The children work in very small groups (1:2 teacher to students ratio) and get individualized instruction from teachers who are motivating, caring, and learning best practice.  Of course our goal is to have the students maintain or make gains in literacy learning – but it is also to foster their love for reading and writing.  We work on developing basic skills such as phonics, vocabulary, comprehension, fluency, and self-monitoring.  However, we always put the joy of reading and writing first and work on these skills by reading real texts and writing real pieces for authentic audiences.  In short, we focus on what it really means to be a reader and writer.

We are just starting week 3 of our program.  Our daily schedule consists of reader’s workshop, a whole class lesson, and writer’s workshop.  Our whole class lessons are designed to enhance the individual lessons of the reader’s and writer’s workshops. Below are some samples of what we have learned so far, and how families can encourage and support the work we have been doing at home.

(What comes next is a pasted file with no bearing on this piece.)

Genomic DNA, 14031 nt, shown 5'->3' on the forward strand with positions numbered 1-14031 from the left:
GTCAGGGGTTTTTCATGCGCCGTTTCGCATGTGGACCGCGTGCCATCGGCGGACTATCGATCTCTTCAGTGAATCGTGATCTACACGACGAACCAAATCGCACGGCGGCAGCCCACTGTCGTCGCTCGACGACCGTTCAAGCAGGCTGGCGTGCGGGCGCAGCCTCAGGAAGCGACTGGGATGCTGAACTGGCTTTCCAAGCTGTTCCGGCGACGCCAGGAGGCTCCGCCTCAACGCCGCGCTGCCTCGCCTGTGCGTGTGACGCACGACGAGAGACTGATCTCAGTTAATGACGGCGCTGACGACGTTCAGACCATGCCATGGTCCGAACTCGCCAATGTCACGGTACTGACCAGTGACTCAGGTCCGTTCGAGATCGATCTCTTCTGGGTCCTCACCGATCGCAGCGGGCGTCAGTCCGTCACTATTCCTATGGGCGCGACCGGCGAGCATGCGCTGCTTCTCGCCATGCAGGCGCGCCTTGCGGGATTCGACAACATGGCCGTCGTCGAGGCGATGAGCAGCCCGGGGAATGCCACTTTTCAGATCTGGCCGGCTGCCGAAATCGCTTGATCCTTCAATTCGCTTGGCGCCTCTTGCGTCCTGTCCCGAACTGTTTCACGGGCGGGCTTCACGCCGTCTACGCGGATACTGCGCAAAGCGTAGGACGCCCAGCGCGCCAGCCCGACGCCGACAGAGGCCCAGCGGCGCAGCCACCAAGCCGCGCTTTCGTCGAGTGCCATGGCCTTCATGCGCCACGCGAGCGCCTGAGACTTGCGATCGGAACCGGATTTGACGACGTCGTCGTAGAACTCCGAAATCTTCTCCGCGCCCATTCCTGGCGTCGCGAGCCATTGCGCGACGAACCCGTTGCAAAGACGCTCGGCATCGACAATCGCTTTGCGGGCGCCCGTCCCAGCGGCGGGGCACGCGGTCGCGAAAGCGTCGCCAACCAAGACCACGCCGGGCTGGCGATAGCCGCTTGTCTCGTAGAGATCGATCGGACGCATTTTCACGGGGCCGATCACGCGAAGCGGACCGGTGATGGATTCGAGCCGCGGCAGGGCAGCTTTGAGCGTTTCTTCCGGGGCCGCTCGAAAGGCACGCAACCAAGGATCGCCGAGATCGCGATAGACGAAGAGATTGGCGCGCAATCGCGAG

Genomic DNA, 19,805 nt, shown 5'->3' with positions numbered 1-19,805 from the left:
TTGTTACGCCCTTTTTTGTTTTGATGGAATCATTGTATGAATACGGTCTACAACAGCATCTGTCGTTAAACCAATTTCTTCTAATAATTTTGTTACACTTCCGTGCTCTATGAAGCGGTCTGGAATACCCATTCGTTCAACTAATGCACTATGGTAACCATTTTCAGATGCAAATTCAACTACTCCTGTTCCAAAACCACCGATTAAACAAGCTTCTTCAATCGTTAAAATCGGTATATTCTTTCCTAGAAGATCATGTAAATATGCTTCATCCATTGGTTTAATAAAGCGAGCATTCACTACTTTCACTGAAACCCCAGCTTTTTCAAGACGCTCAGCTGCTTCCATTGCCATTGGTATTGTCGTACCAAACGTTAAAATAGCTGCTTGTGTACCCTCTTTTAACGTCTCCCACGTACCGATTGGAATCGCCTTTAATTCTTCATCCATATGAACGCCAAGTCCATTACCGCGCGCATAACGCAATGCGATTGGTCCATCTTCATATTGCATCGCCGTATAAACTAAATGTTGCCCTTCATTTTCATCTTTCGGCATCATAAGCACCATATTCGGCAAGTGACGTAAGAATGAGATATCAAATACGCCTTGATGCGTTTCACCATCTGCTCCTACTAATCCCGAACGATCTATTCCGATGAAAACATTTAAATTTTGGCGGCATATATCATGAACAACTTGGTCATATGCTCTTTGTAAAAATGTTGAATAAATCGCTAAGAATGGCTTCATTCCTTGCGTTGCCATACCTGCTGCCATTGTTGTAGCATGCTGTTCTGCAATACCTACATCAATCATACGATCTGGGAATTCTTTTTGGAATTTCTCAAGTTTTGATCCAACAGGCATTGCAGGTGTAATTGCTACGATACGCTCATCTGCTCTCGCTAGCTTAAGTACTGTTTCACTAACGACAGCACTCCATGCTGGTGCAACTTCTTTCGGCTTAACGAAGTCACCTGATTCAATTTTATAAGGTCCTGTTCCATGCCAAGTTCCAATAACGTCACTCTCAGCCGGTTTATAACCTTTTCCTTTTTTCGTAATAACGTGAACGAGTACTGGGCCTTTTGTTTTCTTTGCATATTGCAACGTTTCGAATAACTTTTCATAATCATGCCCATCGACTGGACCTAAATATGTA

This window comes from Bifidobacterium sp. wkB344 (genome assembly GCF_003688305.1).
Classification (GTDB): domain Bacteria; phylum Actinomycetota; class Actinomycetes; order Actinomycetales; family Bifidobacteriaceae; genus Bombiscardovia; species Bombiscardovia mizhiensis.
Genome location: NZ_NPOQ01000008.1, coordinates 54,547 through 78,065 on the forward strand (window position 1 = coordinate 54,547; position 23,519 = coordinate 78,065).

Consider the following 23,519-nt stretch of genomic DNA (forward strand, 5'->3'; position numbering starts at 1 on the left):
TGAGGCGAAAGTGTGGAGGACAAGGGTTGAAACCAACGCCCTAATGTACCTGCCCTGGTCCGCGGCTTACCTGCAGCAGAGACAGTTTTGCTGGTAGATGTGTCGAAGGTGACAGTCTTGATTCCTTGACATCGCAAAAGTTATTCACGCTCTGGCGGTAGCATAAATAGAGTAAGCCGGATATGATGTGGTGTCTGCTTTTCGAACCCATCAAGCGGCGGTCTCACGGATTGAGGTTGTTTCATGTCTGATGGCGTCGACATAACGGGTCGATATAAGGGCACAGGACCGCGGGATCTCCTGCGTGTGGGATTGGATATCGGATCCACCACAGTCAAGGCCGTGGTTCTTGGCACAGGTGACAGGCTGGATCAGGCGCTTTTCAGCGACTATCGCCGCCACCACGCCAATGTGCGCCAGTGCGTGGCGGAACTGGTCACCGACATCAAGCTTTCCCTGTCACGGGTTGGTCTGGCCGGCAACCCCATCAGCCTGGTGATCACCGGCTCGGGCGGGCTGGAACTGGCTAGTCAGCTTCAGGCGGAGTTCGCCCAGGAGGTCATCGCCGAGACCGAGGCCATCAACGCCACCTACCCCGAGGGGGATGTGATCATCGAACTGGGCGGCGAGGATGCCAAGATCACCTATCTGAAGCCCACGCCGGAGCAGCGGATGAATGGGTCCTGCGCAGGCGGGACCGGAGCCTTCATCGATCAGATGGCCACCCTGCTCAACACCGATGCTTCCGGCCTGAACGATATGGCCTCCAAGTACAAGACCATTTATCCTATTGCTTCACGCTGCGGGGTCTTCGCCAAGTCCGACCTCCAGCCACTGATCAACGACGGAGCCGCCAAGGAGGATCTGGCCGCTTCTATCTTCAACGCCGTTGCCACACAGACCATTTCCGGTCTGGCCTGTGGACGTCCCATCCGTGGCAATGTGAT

Lessons in Reading:  We have learned

  • How to use punctuation to make our reading sound good and make sense
  • How to check that our reading makes sense, sounds right, and looks right
  • How to ask questions and wonder as we read
  • How to use clues within the text to figure out the meaning of new words

How you can help at home:  Looking at the lessons above, there are many ways to support the work we have done. The best way to help and support your child at home is to read with them and talk with them about what they have read.

As you share a story, model your thinking such as asking “I wonder why the character did that?” to model asking questions.

Change your voice as you read aloud and mention “I saw the exclamation point so I knew I had to make my voice sound excited”.